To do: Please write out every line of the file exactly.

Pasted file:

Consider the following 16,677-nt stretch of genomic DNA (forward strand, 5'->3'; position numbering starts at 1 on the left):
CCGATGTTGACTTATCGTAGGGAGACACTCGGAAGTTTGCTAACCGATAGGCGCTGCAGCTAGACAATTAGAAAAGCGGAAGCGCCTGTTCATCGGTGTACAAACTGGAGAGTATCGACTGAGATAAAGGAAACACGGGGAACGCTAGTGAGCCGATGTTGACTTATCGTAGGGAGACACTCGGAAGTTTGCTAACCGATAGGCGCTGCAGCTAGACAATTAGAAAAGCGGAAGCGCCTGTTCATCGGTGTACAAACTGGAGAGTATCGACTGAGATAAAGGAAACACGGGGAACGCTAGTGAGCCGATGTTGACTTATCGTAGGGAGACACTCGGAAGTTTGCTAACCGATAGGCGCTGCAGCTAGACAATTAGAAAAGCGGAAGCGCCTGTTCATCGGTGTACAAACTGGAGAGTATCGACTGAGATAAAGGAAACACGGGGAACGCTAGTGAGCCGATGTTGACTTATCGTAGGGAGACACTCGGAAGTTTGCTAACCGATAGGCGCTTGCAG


Consider the following 16,677-nt stretch of genomic DNA (forward strand, 5'->3'; position numbering starts at 1 on the left):
CCGATGTTGACTTATCGTAGGGAGACACTCGGAAGTTTGCTAACCGATAGGCGCTGCAGCTAGACAATTAGAAAAGCGGAAGCGCCTGTTCATCGGTGTACAAACTGGAGAGTATCGACTGAGATAAAGGAAACACGGGGAACGCTAGTGAGCCGATGTTGACTTATCGTAGGGAGACACTCGGAAGTTTGCTAACCGATAGGCGCTGCAGCTAGACAATTAGAAAAGCGGAAGCGCCTGTTCATCGGTGTACAAACTGGAGAGTATCGACTGAGATAAAGGAAACACGGGGAACGCTAGTGAGCCGATGTTGACTTATCGTAGGGAGACACTCGGAAGTTTGCTAACCGATAGGCGCTGCAGCTAGACAATTAGAAAAGCGGAAGCGCCTGTTCATCGGTGTACAAACTGGAGAGTATCGACTGAGATAAAGGAAACACGGGGAACGCTAGTGAGCCGATGTTGACTTATCGTAGGGAGACACTCGGAAGTTTGCTAACCGATAGGCGCTTGCAG